This provokes an added question: Why is there an emphasis on drawing down the influence of these festivals on all the days of the year to come, as explained above?

In regard to Pesach, a person might assume that the experience of freedom is only relevant to Pesach night. Hence, it is necessary to emphasize how each day we must re-experience the exodus from Egypt. Similarly, a person might think that the giving of the Torah is only confined to Shavuos. Therefore, it is necessary to emphasize how each day we bless G-d as "the Giver of the Torah," using the present tense, implying that the Torah is given anew every moment. However, the question must be asked in regard to Shemini Atzeres and Simchas Torah: Why is it necessary to draw down its influence throughout the entire year? Happiness must be a constant factor present in all aspects of our service of G-d.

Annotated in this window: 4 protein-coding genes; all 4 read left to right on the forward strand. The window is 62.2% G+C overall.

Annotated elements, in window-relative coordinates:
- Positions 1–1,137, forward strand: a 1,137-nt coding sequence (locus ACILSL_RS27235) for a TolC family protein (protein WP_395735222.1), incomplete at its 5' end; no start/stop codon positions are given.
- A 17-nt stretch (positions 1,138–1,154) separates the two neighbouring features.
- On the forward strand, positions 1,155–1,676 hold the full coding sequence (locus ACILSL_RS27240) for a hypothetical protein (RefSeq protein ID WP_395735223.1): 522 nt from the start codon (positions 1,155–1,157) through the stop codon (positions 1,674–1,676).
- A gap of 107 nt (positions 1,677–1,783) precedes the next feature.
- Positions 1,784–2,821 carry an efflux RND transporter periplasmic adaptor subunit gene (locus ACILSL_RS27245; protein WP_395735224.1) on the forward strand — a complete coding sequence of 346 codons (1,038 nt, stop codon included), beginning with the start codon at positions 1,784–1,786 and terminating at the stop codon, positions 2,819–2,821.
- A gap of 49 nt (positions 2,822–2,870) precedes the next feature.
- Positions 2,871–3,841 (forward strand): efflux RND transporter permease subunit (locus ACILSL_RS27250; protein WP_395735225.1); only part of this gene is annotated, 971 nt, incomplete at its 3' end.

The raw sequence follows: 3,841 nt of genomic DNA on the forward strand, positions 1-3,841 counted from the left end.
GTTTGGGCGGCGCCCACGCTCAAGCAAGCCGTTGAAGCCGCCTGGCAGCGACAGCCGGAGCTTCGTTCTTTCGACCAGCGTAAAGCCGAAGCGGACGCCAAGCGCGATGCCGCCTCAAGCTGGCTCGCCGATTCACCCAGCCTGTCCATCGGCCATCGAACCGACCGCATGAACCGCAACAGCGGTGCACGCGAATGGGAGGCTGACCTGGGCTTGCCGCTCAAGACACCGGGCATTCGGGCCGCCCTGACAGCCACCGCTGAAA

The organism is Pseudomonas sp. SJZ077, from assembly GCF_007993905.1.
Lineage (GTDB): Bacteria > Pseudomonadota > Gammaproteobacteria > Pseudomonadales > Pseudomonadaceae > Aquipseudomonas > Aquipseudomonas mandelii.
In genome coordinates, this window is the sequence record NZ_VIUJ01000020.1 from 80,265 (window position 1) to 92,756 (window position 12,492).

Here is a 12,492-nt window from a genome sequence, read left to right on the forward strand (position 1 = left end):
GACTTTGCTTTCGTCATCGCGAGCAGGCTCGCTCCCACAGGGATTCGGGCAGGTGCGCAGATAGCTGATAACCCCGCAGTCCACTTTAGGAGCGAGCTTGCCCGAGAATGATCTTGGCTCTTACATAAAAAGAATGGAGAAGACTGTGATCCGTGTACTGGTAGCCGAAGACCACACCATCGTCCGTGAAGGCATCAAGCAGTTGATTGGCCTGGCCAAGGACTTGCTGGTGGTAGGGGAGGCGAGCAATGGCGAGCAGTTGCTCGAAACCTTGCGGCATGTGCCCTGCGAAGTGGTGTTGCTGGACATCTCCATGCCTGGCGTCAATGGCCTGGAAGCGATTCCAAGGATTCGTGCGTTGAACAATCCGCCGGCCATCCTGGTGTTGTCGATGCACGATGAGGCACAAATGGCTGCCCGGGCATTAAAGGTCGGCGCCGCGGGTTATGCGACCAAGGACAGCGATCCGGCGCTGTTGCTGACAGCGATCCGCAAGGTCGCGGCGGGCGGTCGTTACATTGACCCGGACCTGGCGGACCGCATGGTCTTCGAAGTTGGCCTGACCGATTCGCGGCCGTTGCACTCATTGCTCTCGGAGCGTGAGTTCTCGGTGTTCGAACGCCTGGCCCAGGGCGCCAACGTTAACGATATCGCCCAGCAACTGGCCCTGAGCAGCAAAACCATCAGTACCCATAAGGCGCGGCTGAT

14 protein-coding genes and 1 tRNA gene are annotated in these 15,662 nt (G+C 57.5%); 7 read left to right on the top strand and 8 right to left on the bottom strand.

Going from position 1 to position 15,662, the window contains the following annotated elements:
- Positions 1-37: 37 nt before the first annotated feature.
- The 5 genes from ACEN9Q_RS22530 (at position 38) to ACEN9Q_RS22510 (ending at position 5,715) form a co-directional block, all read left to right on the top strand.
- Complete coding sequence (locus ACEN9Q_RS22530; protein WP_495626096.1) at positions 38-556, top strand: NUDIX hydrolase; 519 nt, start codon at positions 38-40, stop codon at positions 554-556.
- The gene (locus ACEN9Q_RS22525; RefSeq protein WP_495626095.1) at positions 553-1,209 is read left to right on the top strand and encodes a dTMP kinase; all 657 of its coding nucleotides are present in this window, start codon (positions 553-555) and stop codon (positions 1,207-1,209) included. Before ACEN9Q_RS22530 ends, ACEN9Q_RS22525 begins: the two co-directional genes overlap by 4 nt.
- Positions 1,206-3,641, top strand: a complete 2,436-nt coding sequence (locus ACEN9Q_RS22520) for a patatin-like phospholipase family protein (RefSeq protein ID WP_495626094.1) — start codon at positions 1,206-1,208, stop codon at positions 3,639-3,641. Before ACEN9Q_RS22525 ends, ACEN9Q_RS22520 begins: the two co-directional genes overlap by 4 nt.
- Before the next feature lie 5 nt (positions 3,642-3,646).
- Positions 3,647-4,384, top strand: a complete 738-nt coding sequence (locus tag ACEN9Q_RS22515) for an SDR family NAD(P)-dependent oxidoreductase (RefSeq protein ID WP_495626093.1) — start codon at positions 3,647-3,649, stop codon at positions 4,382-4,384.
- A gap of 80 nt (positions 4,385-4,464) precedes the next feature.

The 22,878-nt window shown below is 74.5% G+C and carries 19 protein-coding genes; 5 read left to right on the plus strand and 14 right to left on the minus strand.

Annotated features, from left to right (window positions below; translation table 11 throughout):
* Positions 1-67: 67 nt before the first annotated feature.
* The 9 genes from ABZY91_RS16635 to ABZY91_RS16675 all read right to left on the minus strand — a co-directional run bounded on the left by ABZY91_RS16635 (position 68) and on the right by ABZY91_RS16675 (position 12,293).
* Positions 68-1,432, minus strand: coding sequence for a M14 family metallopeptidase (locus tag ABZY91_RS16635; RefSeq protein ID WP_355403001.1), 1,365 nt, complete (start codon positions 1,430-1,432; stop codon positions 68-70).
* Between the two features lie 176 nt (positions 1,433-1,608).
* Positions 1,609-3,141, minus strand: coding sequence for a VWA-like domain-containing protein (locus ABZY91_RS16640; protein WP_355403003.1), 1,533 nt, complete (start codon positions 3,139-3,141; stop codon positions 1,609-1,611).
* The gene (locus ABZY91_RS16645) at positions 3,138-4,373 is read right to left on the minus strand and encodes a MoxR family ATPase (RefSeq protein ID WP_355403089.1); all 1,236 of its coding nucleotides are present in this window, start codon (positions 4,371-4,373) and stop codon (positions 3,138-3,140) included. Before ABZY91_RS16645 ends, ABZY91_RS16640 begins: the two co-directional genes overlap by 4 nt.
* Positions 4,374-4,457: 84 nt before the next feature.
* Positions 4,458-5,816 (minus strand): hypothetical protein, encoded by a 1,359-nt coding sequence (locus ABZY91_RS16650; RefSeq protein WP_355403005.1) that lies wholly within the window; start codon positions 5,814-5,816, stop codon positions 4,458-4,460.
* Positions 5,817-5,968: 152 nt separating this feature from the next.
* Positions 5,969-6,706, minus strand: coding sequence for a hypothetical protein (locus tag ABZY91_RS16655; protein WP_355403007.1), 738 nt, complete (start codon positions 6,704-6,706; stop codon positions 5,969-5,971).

The above forces us to conclude that there is a difference between the happiness of Shemini Atzeres and Simchas Torah and the happiness associated with the service of G-d throughout the year. The happiness experienced throughout the year is generated by particular elements of the service of G-d, each mitzvah generating a particular aspect of happiness. In contrast, the happiness of Shemini Atzeres and Simchas Torah is an all-encompassing, essential experience which is not related to any particular element of a Jew's personality. It goes beyond any particular mitzvah, transcending even Torah study, and relates to a Jew's essential nature above any and all revelation.